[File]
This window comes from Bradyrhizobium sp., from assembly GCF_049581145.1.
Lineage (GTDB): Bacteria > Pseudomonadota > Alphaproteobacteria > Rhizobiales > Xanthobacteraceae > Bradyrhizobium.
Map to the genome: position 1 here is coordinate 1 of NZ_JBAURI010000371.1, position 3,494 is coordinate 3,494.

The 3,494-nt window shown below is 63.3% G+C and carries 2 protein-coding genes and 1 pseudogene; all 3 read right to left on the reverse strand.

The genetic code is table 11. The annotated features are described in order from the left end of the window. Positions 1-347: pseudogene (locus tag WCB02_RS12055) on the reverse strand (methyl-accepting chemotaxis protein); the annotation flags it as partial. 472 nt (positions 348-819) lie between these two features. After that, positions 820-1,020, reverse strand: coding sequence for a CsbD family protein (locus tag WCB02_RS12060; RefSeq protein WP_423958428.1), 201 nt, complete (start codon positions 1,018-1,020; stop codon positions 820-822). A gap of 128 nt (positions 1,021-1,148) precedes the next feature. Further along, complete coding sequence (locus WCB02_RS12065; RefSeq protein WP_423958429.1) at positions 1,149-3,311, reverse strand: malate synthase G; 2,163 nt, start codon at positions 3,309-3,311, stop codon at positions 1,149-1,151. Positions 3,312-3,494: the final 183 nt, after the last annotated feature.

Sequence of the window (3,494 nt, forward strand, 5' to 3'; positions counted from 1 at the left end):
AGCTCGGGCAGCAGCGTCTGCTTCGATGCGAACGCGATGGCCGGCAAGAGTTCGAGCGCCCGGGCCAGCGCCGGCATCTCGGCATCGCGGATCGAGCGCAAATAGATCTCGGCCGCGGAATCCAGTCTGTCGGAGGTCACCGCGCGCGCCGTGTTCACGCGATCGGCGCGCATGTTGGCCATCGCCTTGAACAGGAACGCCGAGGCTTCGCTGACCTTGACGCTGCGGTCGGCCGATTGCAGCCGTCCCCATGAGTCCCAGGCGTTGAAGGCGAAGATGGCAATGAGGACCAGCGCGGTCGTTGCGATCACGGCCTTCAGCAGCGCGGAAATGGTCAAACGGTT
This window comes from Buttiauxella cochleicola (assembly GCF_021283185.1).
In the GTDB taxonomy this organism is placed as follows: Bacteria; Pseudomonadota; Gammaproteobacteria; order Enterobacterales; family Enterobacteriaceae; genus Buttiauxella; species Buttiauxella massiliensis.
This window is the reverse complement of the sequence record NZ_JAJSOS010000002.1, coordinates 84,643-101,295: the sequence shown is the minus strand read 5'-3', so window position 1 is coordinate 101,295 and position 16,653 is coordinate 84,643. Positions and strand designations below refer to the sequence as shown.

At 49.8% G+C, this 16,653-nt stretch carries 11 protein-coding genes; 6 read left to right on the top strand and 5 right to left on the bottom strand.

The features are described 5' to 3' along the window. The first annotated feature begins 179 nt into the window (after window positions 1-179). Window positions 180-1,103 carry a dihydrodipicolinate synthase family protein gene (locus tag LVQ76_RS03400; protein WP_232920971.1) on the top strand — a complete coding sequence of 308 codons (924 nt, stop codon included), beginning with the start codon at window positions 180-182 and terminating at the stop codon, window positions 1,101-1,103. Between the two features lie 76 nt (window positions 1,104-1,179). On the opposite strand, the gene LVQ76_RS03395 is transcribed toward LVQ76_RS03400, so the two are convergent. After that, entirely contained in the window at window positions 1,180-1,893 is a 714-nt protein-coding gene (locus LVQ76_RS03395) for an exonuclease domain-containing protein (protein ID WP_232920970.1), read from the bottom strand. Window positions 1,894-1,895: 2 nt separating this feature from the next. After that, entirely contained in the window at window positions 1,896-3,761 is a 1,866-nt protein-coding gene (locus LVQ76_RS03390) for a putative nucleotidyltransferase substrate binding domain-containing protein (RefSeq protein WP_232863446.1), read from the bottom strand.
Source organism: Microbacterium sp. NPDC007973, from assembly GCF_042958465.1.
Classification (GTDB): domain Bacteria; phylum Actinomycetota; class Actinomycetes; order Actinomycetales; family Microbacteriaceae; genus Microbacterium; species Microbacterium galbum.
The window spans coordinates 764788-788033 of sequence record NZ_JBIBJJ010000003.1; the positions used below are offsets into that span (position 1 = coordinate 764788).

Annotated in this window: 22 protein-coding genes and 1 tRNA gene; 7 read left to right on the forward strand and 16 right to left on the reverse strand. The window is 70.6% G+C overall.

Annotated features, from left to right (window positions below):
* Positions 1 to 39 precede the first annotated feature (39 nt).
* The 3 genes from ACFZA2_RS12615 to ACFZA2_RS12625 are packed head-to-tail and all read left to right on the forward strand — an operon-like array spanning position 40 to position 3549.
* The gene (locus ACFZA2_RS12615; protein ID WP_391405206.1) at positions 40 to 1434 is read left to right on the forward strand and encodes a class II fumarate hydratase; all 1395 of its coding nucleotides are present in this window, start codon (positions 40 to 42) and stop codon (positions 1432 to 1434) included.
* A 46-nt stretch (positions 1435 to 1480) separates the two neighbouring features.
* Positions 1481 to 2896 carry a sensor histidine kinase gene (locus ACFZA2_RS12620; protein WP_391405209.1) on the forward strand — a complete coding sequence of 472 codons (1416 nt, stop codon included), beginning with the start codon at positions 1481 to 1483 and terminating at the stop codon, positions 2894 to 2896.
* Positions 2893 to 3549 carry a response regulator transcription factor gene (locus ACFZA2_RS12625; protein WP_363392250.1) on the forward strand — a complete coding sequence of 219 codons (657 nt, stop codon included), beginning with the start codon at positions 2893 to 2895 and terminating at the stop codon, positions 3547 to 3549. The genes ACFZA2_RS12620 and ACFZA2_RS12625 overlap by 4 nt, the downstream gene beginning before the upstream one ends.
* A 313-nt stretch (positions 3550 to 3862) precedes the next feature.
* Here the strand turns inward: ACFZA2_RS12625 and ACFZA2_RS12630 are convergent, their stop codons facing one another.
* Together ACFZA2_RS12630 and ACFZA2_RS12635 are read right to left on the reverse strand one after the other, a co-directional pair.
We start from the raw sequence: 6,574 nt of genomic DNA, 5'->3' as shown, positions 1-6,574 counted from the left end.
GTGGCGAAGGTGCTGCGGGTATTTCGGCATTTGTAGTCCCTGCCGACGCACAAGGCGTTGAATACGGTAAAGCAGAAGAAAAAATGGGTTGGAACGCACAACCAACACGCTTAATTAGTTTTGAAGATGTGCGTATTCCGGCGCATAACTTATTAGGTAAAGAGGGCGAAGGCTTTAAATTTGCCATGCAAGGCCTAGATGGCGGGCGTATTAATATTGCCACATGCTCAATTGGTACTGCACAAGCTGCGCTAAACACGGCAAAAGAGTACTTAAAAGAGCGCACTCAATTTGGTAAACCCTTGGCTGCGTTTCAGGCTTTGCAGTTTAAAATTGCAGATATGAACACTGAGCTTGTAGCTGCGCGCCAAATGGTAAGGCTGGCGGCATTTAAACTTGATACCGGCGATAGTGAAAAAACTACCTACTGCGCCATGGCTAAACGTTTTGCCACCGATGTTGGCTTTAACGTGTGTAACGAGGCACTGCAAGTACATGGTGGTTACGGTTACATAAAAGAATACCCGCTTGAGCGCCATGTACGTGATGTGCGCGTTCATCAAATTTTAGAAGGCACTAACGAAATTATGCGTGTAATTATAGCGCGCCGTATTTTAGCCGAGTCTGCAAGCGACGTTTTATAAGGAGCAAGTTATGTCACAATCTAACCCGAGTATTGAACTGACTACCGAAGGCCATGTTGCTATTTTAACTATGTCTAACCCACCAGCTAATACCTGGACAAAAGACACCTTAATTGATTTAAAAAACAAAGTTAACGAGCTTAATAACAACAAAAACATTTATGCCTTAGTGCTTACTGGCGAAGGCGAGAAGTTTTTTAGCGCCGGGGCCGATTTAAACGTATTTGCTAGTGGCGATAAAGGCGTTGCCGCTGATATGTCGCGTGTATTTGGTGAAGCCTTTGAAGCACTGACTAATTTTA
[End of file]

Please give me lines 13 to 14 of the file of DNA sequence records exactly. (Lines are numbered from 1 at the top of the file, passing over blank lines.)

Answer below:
Source organism: Microbacterium sp. NPDC007973, from assembly GCF_042958465.1.
Classification (GTDB): domain Bacteria; phylum Actinomycetota; class Actinomycetes; order Actinomycetales; family Microbacteriaceae; genus Microbacterium; species Microbacterium galbum.